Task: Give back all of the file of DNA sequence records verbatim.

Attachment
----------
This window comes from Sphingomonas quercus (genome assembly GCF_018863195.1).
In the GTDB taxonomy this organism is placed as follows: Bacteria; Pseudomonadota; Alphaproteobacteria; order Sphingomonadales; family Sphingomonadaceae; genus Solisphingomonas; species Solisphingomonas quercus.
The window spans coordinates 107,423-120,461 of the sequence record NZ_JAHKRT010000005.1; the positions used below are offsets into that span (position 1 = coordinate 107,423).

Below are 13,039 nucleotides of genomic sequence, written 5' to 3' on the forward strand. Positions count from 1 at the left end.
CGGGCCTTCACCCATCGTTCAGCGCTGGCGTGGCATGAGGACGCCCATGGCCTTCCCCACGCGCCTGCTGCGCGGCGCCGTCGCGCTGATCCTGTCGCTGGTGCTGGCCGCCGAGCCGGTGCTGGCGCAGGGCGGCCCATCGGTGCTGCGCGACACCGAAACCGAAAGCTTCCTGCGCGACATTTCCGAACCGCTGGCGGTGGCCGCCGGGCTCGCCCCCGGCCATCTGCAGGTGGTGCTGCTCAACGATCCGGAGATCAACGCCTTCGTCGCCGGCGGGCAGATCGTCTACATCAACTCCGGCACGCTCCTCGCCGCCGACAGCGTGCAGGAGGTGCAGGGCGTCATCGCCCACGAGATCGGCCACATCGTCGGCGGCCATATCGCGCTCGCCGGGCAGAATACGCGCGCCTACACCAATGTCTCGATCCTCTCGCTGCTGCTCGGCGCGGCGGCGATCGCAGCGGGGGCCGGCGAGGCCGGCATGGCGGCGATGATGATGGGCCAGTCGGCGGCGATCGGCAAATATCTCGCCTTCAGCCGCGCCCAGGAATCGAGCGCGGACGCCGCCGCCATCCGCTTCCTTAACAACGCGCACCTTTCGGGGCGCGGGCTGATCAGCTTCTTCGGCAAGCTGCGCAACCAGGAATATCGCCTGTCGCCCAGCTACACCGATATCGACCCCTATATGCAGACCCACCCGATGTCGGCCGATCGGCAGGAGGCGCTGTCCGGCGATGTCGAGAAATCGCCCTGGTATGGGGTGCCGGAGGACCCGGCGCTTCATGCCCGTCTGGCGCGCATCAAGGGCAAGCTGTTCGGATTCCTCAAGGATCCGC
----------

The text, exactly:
This window comes from Sphingomonas quercus (genome assembly GCF_018863195.1).
In the GTDB taxonomy this organism is placed as follows: Bacteria; Pseudomonadota; Alphaproteobacteria; order Sphingomonadales; family Sphingomonadaceae; genus Solisphingomonas; species Solisphingomonas quercus.
The window spans coordinates 107,423-120,461 of the sequence record NZ_JAHKRT010000005.1; the positions used below are offsets into that span (position 1 = coordinate 107,423).

Below are 13,039 nucleotides of genomic sequence, written 5' to 3' on the forward strand. Positions count from 1 at the left end.
CGGGCCTTCACCCATCGTTCAGCGCTGGCGTGGCATGAGGACGCCCATGGCCTTCCCCACGCGCCTGCTGCGCGGCGCCGTCGCGCTGATCCTGTCGCTGGTGCTGGCCGCCGAGCCGGTGCTGGCGCAGGGCGGCCCATCGGTGCTGCGCGACACCGAAACCGAAAGCTTCCTGCGCGACATTTCCGAACCGCTGGCGGTGGCCGCCGGGCTCGCCCCCGGCCATCTGCAGGTGGTGCTGCTCAACGATCCGGAGATCAACGCCTTCGTCGCCGGCGGGCAGATCGTCTACATCAACTCCGGCACGCTCCTCGCCGCCGACAGCGTGCAGGAGGTGCAGGGCGTCATCGCCCACGAGATCGGCCACATCGTCGGCGGCCATATCGCGCTCGCCGGGCAGAATACGCGCGCCTACACCAATGTCTCGATCCTCTCGCTGCTGCTCGGCGCGGCGGCGATCGCAGCGGGGGCCGGCGAGGCCGGCATGGCGGCGATGATGATGGGCCAGTCGGCGGCGATCGGCAAATATCTCGCCTTCAGCCGCGCCCAGGAATCGAGCGCGGACGCCGCCGCCATCCGCTTCCTTAACAACGCGCACCTTTCGGGGCGCGGGCTGATCAGCTTCTTCGGCAAGCTGCGCAACCAGGAATATCGCCTGTCGCCCAGCTACACCGATATCGACCCCTATATGCAGACCCACCCGATGTCGGCCGATCGGCAGGAGGCGCTGTCCGGCGATGTCGAGAAATCGCCCTGGTATGGGGTGCCGGAGGACCCGGCGCTTCATGCCCGTCTGGCGCGCATCAAGGGCAAGCTGTTCGGATTCCTCAAGGATCCGC